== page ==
Corrosion of steel alone is a multi-trillion-dollar problem globally. Economic losses are not the only consequences of corrosion; structural failure of buildings and bridges can be fatal. This article will briefly discuss the corrosion process and methods to prevent or reduce corrosion with coatings.
The most common forms of corrosion are chemical processes where metals in a high energy elemental state chemically react to attain a lower energy, more stable positively charged state. These low energy states are often in the form of metal oxides so corrosion is often referred to as oxidation.
The corrosion process is an Oxidation-Reduction (RedOx) reaction because one participant in the reaction is oxidized (the metal) while another is reduced (oxygen). Looking back on general chemistry, we know that in order to become positively charged the metal atoms have to lose electrons (oxidize). A great mnemonic to remember the movement of electrons in oxidation-reduction reactions like those occurring in the corrosion process is “Oil Rig”.
Since electrons flow during the process of corrosion, it is an electrochemical reaction where current is generated. Three components are required to create an electrochemical cell allowing corrosion to proceed. These components are:
- an electron donor called the anode
- an electron acceptor called the cathode
- a conductive path for the electrons to flow between them.
Often in an electrochemical corrosion cell, the pathway for the electrons is a conductive liquid called an electrolyte. While pure water is not highly conductive, solutions of salts can be. This is the reason that the presence of salts often accelerates corrosion. Removing or neutralizing any of these components prevents corrosion of the substrate from occurring.
Controlling corrosion through coatings
When an object is susceptible to oxidation, one of the most common methods of corrosion control is the application of a protective anti-corrosion coating. Different mechanisms can be used to prevent corrosion but two methods are used in the majority of protective coatings. These methods are barrier formation and disrupting the electrochemical corrosion cell. Often both mechanisms are combined in a single coating to increase corrosion resistance.
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One way to interrupt the electrochemical cell is to create a barrier. Commonly this is a barrier to moisture and/or oxygen, preventing the formation of a viable electrochemical cell. This can be accomplished by using coatings made from highly crystalline polymeric binders which prevent diffusion of these components through the film to the substrate. The incorporation of lamellar (platy) pigments can also create a barrier to oxygen and water, interrupting the flow of electrons and preventing corrosion from proceeding.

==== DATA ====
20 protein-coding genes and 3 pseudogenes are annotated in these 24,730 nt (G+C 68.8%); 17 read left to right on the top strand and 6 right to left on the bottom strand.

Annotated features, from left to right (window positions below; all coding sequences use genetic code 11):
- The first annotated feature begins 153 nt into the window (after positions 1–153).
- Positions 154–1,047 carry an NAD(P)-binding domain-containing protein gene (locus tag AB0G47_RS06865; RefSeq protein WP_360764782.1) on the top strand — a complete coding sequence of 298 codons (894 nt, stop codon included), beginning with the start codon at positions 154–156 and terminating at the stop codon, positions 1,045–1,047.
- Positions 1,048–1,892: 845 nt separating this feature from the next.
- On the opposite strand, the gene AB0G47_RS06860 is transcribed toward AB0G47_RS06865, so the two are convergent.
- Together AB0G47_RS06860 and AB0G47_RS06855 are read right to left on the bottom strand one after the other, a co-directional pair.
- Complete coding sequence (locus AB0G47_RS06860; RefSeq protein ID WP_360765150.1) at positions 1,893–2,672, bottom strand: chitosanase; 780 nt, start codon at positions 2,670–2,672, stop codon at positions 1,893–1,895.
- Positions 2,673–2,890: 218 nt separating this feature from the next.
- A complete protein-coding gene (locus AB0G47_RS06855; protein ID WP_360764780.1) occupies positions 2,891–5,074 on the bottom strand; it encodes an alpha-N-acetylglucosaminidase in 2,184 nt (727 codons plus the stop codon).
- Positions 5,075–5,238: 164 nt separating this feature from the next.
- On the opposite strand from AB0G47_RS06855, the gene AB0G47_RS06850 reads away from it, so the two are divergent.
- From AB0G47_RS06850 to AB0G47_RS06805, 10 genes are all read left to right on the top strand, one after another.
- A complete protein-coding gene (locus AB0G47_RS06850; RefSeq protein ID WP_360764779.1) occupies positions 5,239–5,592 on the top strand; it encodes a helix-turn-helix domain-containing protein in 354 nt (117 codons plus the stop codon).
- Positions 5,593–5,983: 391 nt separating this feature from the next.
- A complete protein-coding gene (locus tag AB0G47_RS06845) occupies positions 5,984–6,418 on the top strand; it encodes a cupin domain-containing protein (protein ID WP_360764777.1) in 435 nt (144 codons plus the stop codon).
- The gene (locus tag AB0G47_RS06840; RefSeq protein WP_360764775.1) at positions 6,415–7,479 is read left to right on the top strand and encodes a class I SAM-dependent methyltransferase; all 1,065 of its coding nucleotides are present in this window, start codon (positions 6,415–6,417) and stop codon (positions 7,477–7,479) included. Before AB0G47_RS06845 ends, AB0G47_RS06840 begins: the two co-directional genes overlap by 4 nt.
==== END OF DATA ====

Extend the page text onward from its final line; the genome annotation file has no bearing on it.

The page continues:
Two well-known types of polymeric binders used in barrier coatings are epoxy resins and halogenated copolymers. These systems form films with high resistance to the transmission of water, water vapor and oxygen. Keeping water from reaching the surface prevents the formation of a conductive electrolyte path, where electrons flow from anode to cathode.
If oxygen cannot reach the surface of the metal, there is no acceptor (cathode) for the electrons from the metal and corrosion cannot proceed.
Lamellar pigments also prevent the movement of water and oxygen to the metal surface. These platy pigments—like mica and talc—form a “maze” of sorts. Even if the polymer film allows oxygen and water penetration, the indirect path to the surface is longer. The corrosion process is slowed, if not stopped, and the surface is preserved.
The barrier properties of a coating also depend on other factors such as film thickness. Generally as long as other properties (i.e. adhesion) are not affected, thicker barriers perform better in corrosion prevention.
Corrosion inhibiting coatings
While barrier coatings physically protect the metals surface, corrosion inhibiting coatings protect the surface through chemical mechanisms. Metals have higher electrochemical activity and will oxidize instead of the substrate or pigments, which can interrupt the electrochemical process. Therefore, metals can be used as components of corrosion inhibiting coatings.
One of the simplest anti-corrosion coatings is the zinc-rich primer. Since zinc oxidizes more readily than iron or steel, it is the preferred anode in the electrochemical cell, preventing corrosion of the substrate. This is an example of cathodic protection of the metal substrate since zinc acts at the cathode of the electrochemical cell.
Aluminum is also used to provide cathodic protection of steel surfaces. Lead and chromium are extremely effective as corrosion inhibitors but health and safety concerns severely limit or eliminate their use.
If a corrosion inhibitor acts at the anode, it is providing anodic protection. Anodic corrosion inhibitors prevent the formation of metal oxides in the substrate. Often they are partially soluble salts of anions containing phosphorous or boron. These anions can have variable oxidation states (charges) depending on the chemical environment.
The efficacy of a corrosion inhibitor can vary widely depending on the coating system binder and environmental conditions. When specifying or formulating protective coatings based on corrosion inhibitors, the end-use application, expected service life and exposure conditions must be considered.
When chosen well and correctly applied to a properly prepared substrate, anti-corrosion coatings can provide years of service in preserving metal objects.
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